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Ch. 11 - Thinking.pdf

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Judith Shedden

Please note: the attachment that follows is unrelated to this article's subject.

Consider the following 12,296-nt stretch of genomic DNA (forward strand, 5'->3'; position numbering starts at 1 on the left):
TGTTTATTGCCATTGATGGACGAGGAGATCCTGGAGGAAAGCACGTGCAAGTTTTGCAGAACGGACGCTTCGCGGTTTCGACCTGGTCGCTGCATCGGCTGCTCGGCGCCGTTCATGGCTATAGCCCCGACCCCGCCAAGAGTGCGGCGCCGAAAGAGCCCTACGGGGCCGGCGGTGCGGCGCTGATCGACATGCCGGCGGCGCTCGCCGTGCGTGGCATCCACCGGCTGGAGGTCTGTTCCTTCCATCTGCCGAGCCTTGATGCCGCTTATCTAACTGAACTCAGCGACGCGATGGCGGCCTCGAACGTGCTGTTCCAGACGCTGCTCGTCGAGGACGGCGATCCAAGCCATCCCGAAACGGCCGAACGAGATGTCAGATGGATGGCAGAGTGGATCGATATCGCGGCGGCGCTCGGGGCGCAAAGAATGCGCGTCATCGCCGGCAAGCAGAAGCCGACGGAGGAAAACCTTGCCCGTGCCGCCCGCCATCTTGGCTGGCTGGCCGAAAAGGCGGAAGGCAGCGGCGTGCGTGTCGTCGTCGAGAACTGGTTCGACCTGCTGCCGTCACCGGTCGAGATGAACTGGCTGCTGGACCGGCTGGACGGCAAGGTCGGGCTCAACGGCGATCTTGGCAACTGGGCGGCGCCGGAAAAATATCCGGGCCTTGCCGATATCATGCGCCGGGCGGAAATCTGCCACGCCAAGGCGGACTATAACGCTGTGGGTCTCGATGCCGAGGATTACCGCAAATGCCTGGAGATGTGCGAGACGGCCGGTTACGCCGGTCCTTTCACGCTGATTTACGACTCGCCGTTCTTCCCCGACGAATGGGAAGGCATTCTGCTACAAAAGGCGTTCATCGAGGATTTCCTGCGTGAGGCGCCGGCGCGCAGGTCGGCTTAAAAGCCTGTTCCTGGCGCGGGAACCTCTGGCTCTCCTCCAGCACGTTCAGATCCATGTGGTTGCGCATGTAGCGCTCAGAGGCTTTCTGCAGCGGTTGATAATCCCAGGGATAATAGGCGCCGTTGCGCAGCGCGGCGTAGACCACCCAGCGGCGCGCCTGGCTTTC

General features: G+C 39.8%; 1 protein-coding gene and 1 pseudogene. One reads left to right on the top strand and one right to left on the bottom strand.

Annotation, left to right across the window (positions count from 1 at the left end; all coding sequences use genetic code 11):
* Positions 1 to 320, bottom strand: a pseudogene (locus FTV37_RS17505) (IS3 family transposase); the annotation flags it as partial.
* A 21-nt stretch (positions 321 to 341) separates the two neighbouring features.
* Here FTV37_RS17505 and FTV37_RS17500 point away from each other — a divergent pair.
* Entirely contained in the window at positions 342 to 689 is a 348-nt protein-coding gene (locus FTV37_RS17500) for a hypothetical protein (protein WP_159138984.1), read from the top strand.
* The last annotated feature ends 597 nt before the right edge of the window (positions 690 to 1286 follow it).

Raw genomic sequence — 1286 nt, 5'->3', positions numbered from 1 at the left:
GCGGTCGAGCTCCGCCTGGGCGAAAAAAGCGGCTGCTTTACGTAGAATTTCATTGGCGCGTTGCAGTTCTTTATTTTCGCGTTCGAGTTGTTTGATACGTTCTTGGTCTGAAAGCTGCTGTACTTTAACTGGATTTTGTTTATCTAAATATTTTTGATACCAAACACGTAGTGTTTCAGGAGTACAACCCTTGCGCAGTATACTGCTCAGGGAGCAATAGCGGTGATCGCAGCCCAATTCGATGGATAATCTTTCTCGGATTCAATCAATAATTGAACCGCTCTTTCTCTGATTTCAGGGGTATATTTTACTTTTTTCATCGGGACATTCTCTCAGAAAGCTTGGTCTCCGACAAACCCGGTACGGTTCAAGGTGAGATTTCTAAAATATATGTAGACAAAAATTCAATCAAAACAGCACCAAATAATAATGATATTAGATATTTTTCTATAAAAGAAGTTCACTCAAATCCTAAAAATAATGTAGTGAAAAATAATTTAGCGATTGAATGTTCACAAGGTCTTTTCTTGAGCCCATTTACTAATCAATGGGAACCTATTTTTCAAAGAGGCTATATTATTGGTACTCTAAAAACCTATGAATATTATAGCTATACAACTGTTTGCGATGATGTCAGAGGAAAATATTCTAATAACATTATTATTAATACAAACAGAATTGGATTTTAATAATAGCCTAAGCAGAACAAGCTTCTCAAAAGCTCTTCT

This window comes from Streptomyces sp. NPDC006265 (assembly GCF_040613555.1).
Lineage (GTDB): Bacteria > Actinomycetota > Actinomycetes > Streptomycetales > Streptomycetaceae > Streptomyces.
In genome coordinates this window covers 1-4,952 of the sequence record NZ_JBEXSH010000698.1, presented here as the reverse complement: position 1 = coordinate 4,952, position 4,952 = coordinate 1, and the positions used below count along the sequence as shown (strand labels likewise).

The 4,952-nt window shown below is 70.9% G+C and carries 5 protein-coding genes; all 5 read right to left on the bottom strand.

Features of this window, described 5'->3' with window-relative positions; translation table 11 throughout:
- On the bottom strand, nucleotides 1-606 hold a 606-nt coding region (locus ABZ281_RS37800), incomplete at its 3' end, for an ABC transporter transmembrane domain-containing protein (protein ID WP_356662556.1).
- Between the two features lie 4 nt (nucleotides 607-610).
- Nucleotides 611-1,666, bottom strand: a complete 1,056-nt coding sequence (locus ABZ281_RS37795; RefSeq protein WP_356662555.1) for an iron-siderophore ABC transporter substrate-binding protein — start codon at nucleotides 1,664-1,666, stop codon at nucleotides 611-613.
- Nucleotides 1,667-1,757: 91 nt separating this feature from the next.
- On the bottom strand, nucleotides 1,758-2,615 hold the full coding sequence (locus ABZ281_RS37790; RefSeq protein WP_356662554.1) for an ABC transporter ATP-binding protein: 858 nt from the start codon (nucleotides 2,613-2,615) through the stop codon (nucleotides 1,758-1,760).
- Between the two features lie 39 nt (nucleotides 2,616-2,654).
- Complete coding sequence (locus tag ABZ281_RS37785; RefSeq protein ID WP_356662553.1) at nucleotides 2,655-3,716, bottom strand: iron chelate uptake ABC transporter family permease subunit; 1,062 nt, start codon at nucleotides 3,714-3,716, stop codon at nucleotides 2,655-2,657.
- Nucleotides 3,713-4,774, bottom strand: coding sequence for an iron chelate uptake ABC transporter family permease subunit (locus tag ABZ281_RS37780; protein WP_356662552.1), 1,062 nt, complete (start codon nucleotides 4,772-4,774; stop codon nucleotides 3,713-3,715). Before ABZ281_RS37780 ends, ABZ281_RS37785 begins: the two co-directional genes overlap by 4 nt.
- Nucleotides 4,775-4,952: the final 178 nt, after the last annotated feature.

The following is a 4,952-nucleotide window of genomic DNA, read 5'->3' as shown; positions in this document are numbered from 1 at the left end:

PNB  2XA3    Chapter  11:  Thinking     Judgment   • Deduction:  Start  w/  general  conclusion,  make  a  decision  about  a  specific  case  (top-­‐down)   o Orange  is  a  fruit.  Fruit  grows  on  trees.  Oranges  must  grow  on  trees.   • Induction:  Start  w/  a  specific  case/fact,  draw  general   conclusions  (bottom-­‐up)   o I  see  a  tiger  with  black  stripes  on  orange  fur.  ∴  all  tigers  have  black  stripes  on  orange  fur.   • What  people  actually  do  is  FAR  from  “ideal”  reasoning  (i.e.  attribute  substitution,  heuristics,  availability,   representativeness).     Judgment  Heuristics   • Availability  heuristic  –  Use  whatever  comes  to  mind  (MEMORY  is  crucial)   o Do  more  words  in  English  start  w/  R  or  K,  or  are  there  more  that  letter?  or  K  as  the  3 § They  come  up  w/  a  lot  more  words  that  start  w/  R  or  K  b/c  they’re  more   available.  They  say  there   are  more  that  start  w/  R  or  K.   o Do  more  words  in  English  end  w/  the  pattern  _n_    or  w/    -­‐ing???   § Words  ending  w/  -­‐ing  are  more  available.   • For  judgment,  need  to  be  able  to  judge  FREQUENCIES  of  events.   • People  use  AVAILABILITY  to  judge  FREQUENCY.   • Heuristics  are  GOOD,  except  when  they’re  NOT.   o Overestimate  probability  of  winning  the  lottery ,  homeless  are  mentally  ill,  car  crashes  vs.  plane  crashes  –   more  scared  of  planes  even  though  more  likely  to  get  in  car  accident …We  can  very  easily   lose  track  of  the   actually  frequencies   • The  Von  Restorff  effect  (aka  Isolation  effect  or  Distinctive  Principle) :  Memory  is  better  for  things  that  stand  out;  things   that  are  distinctive,  isolated,  humorous,  bizarre,   etc.  Used  a  lot  by  media.   • When  looking  for  evidence,  we  look  for  event  frequency.   To  estimate  frequency,  we  use  the  availability  heuristic.     • What  is  available  is  highly  influenced  by  memory  &  all  those  things  that  in  nce  memory.   Anchoring  &  adjustment   • Estimates  of  frequency  –  start  from  a  point  (anchor)  &  move  up  or  down.   o Given  only  5sec  to  estimate  the  # :  1*2*3*4*5*6*7ß=?  anchored  to  a  smaller  range   o Again:  8*7*6*5*4*3*2*1*=?   ß much  larger  estimate/  anchored  to  a  higher  range   • Kahneman  &  Tversky  (1974)   o How  long  is  the  Mississippi  River  –  the  river  is  actually  2348  miles  long   § Longer  or  shorter  than  500  miles?  This  group  guessed  1000  miles.   § Longer  or  shorter  than  5000  miles?  This  group  guessed  2000  miles   o People  use  even  a  completely  unreliable  #  as  an  anchor  &  go  from  there   • Problem:  hard  to  put  aside  original  estimates  –  whether  right  or  wrong  &  even  if  subjects  know  it  isn’t  reliable   o How  much  would  you  like  to  donate?   $500?  $250?  $100?  $50?  $10  is  a  much  better  idea  than  $10?  $50?   $100?  $250?  $500?     Representative  Heuristic   • Assume  homogeneity  (that  all  members  of  a  category  are  the  same)   o If  you’ve  seen  only  a  few  examples  of  a  category,  assume  that  all  of  the  category  members  are  like  that   • Note  that  representativeness  isn’t  a  completely  invalid  reasoning  strategy,  just  that  it  will  lead  to  some  mistakes.   • Which  of  the  following  events  is  most  likely?   1) A  man  under  55  has  a  heart  attack   2) A  man  has  a  heart  attack  ß  Most  likely   3) A  man  who  smokes  has  a  heart  attack   4) A  man  over  55  has  a  heart  attack  ß  People  say  this  is  most  likely   • This  is  the  CONJUCTION  FALLACY.     Conjunction  Fallacy   • Linda’s  31yrs  old,  single,  outspoken  &  very  bright.  She  majored  in  philosophy.  As  a  student,  she  was  deeply  concerned   w/  issues  of  discrimination  &  social  justice,  &  also   participated  in  anti-­‐nuclear  demonstrations.  Which  is  more  likely:   o Linda  is  a  band  teller.   o Linda  is  a  bank  teller  &  is  active  in  the  feminist  movement   ß  90%  picked  this  (even  though  there’s  less   probability  of  this  occurring)   o Base  rate  is  not  taken  into  ac count.   • How  likely  is  it  that  in  the  next  year,  a  massive  fire  in  American  will  kill  >1000  people?   • How  likely  is  it  that  next  year,  there  will  be  an  earthquake  in  Cali  causing  a  massive  fire  in  which  >1000poeple  will  be   killed  ß  less  probability  but  people  choose  this     Sunk  Cost  Fallacy  (“Concorde  Fallacy”)   • You  spend  $150  for  a  concert  ticket.  Then  you  spend  $50  better  concert  ticket.  You  realize  they’re  on  the  same  night.   It’s  too  late  to  sell  them;  you  must  use  one   &  not  the  other.  Which  concert  do  you  go  to?  Most  people  pick  more   expensive  concert  –  even  though  the  money’s  already  gone,  no  diff  if  you  go  to  the  cheaper  one.   • A  prior  commitment  (i.e.  already  placed  your  bet)   ↑  confidence  in  a  win   • Lost  a  dollar  in  a  vending  machine  (nothing  came  out).  Do  you  walk  away  or  put  another  dollar  in?  Will  you  pay  twice   to  get  something?  More  likely  to  not  work  2  time.  Wasting  more  $.     Gambler’s  Fallacy   • Toss  a  coin  8  times:  HHHHHHHH   • What’s  the  probability  of  a  tail  on  the  n ext  loss?  Gambler’s  fallacy  is  that  it’s  due  for  a  tail  even   though  it’s  50/50   • Which  is  most  likely  to  be  produced  at  random?  HHHHTTTT  or  HTHHTHTT   o People  pick  2  b/c  it  looks  more  random  but  both  are  equally  likely.   • Which  outcome  is  more  likely  in  lottery  tickets?  7,  45,  22,  19,  27,  37,  4  or  1,  2,  3,  4,  5,  6,  7     Reasoning  from  the  pop  to  an  instance:   • Gambler’s  fallacy:  The  belief  that  prior  outcomes  can  influence  the  outcomes  of  probabilistic  events.   • Law  of  large  #’s  –  things  do  tend  to  even  out  in  the  end,  over  a  LOT  of  trials   • BUT,  no  reason  that  for  small  samples  it  should  work  out  similarly.  Random  events  are  independent!   • “In  a  small  town,  there  are  2  hospitals.  Hospital  A  has  45births/day.  Hospital  B  has  15  births/day .  Overall  the  ratio  of   females/males  born  is  50/50.  Each  hospital  recorded  the  #  of  days  in  which,  on  that  day,  at  least  60%  of  the  babies   born  were  male.  ß  Hospital  A  will  be  more  variable.  People  think  small  samples  are  the  same  as  large  samples.     Reasoning  from  a  single  case  to  an  enti re  pop   • “The  man  who”  argument   • “Smoking  isn’t  that  bad,  I  have  an  uncle  who  smoked  2  packs/ day  &  he  died  in  his  sleep  at  age  85”   • But  the  whole  category  (smokers)  doesn’t  have  to  look  like  this   one  example  –  assumption  of  representativeness   • Hamill,  Wilson,  &  Nisbett  (1980)   o Showed  participants  video  of  a  prison  guard  talking  about  his  job.  Guard  either  compassionate  &  kind  or   contemptuous  &  mean   o Participants  told  that  the  guard  was  very  typical  of  guards  at  that  prison  or  that  the  guard  was  very  atypical   o Participants  interviewed  afterwards  about  their  views  of  the  prison  sy stem   § Saw  compassionate  guard  =  expressed  more  +  feelings  towards  guards   § Saw  mean  guard  =  expressed  more  negative  feelings   o Participants  paid  NO  attention  to  what  they  had  been  told  about   typicality  or  atypicality.   o They  acted  like  the  example  was  representative  of  the  entire  pop.     Hindsight  Bias   • People  think  after  the  fact  that  they  would  have  known  something  before  the  fact  when  they  really  wouldn’t  have.   • It’s  gray  outside,  you  think  it  might  rain.  When  it  DOES  rain,  you  remember  you  were  certain  that  it  would  when  you   say  the  clouds  rolling  in  earlier.   • Medical  diagnosis   –  2  groups  of  doctors  reviewing  medical  cases  (Arkes  et  al.  1981)   o Group  1:  not  told  the  actual  diagnosis   o Group  2:  told  the  actual  diagnosis  in  advance   o Given  the  medical  history  of  a  patient,  asked  to  rate  the  probabilities  of  4  diff  diagnoses .   o The  doctors  who  already  knew  the  dia gnosis  were  told  to  IGNORE  that  &  to  just  do  the  task  on  the  basis  of   the  evidence  at  hand.   o Results  –  Doctors  who  already  knew  the  diagnosis  assigned  probabilities  to  that  diagnosis  3x  HIGHER  than   did  the  doctors  who  didn’t  know  the  diagnosis.     The  Better-­‐than-­‐average  Effect   • People  think  that  they’re  better  than  average.  Of  course,  it  is  possible  fo r  everyone  to  be  better  than  average  (i.e.  Are   you  smarter/kinder/funnier  than  average?   • Clinically  depressed  is  an  exception.       Detecting  Covariation   • Covariation  is  crucial  to  our  reasoning.   o Does  something  have  an  effect  or  not?  Can  I  make  a  decision  about  something  based  on  another  factor?   • Illusions  of  covariation  (i.e.  interpreting  Rorschach  tests)   o People  project  their  own  prior  theories  onto  the  data   –  see  only  the  patterns  you  expect  to  see   • Confirmation  bias:  More  attentive  to  evidence  that  CONFIRMS  our  beliefs  than  to  evidence  that   falsifies  them.   • “Homeless  people  tend  to  be  mentally  ill”  ß  People  don’t  pay  very  much  attention  to  counterexamples   • Memory  schemata  –  helps  to  remember  examples   that  fit  your  prior  belief,  don’t  remember  counterexamples  –  leads   to  availability  effect  for  further  reasoning.     Regression  towards  the  Mean   • A  fundamental  statistical  property  of  the  universe  that  people  routinely  fail  to  account  for  in  their  reasoning.   • Whenever  you  get  an   extreme  example,  the  next  measure  will  likely  be  a  little  less  extreme.     Base  Rates   • Henri’s  a  quiet  man  who  likes  to  read  poetry.  Is  he  more  likely  to  be  an  English  professor  or  a  truck  driver?   o People  normally  say  “English  professor”   –  due  to  REPRESENTATIVENESS.  But  ignore  the  BASE  RATE   –  there   are  far  more  truck  drivers  in  the  world  than  English  professors.   • Need  to  combine  2  pieces  of  info  to  make  this  decision.   o How  DIAGNOSTIC  is  this  (what  proportion  of  English  professors   fit  this  description,  &  what  proportion  of   truck  drivers  fit  this  description)?   o What  is  the  BASE  RATE  for  English  professors  &  truck  drivers?   • Base  rate  neglect  is  extremely  common.   • “Marijuana  is  a  gateway  drug.  98%  of  people  who  are  heroi n  addicts  started  w/  marihuana.”   o Missing  piece  of  info  –  how  many  people  (both  heroin  addicts  &  NOT  heroin  addicts)  have  used  marijuana?   o Example:      200  people.  100  have  tried  marijuana,  100  haven’t.          Out  of  the  100  who  tried  marijuana,  2  are  heroin  addicts.          Out  of  the  100  who  haven’t  tr ied  marijuana,  0  are  heroin  addicts.          BUT  98%  of  the  marihuana  users  are  not  heroin  addicts.   • Kahnemann  &  Tversky,  1973   o 2  groups  of  participants  told  100  people  interviewed  in   a  certain  study.   o Group  1  told:  70%  were  engineers,  30%  were  lawyers   o Group  2  told:  30%  were  engineers,  70%  were  lawyers   o ∴  each  group  is  working  with  a  diff  base  rate.   o Jack  is  a  45yr-­‐old  man.  He’s  married  w/  4  children.  He’s  conservative,  careful  &  ambitious.  He  shows  no   interest  in  politics,  social  issues  &  spends  most  of  his  free  ti me  on  his  many  hobbies,  which  include  home   carpentry,  sailing,  &  mathematical  puzzles.  How  likely  is  it  that  Jack  is  an  engineer  in  the  interview  sample?   o Both  groups  estimated  90%  likelihood   o Based  entirely  on  the  representativeness;  ignoring  the  base  rate   (how  many  engineers  in  the  pop   • If  given  JUST  the  base  rates,  people  use  them  effectively.   • If  given  JUST  the  diagnostic  info,  people  use  it  following  categories,  stereotypes,  heuristics.   • BUT  given  BOTH  base  rates  &  diagnostic  info,  people  tend  to  ignore  the  base  rates.     SATISFICING  rather  than  OPTIMIZING   • It’s  foolish  seek  an  optimal  decision  –  it  may  require  more  time  or  effort  than  the  decision  is  actually  worth.   • Compromise  in  a  sensible  way   –  make  a  choice  that’s  good  enough.     Reasons  why  we  don’t  suck  tha t  much   • Sometimes  we  do  judge  accurately,  sometimes  we  don’t.  Why?  What  causes  us  to  differ  in  how  we  perform?   • Possibilities:   o Dual  System  Hypothesis:  System  1  (heuristics)  &  System  2  (more  effortful,  less  biased)   o Data  format  (it  depends  on  how  you  ask  the  q uestion)   o Triggering  statistical  knowledge.     Data  format   • Your  answer  depends  on  exactly  how  the  question  was  asked.   • People  are  better  at  reasoning  about  frequencies  than  about  probabilities  (although  mathematically  they  usually   come  to  the  same  thing)     Triggering   • People  might  have  KNOWLEDGE  of  statistical  reasoning,  they  just  fail  to  apply  it  sometimes.  Need  to  TRIGGER  it.   • People  are  better  at  remembering  to  use  statistical  knowledge  if  the  problem  involves  CHANCE.     • Also  better  if  the  problem  involves  a  role  of  SAMPLING.     So  what  can  we  do?   • Train  people  to  use  better  statistical  reasoning   • Nisbett  et  al  (1983)  –  phone  survey  of  people  taking  university  statistics  class,  asked  a  question  (baseball  example)   o Looked  at  rates  of  statistical  &  non-­‐statistical  reasoning.   o People  phone  early  in  semester  =  16%  statistical  answers   o Later  in  semester  =  37%  statistical  answers   o Similar  tests  done  on  various  majors  as  f irst  years  vs.  seniors  à  gain  after  1  year     The  Taxicab  Problem   • A  cab  was  involved  in  a  hit   &  run  accident  at  night.  2  cab  companies,  Green  &  Blue,  operate  in  the  city.  You’ re  given   the  following  data:   o 85%  of  the  city  cabs  are  Green   &  15%  are  Blue.     o A  witness  identified  the  cab  as  Blue.  His  vision  was  tested  under  appropriate  visibility.  Presented  w/  a  sample   (½  Blue,  ½  Green  cabs):     o 80%  correct  identifications  20%  errors   o What’s  the  probability  that  the  cab  involved  in  the  accident  was  Blue  rather  than  Green?       Testing  &  Adjusting  Our  Beliefs   • Logic  (ideal):  Logical  reasoning,  Rational  thinking,  Utility  theory   • What  people  do:  Biases,  Heuristics,  Errors,  Irrational  thinking,  Pragmatic  reasoning   • Overconfidence  –  Both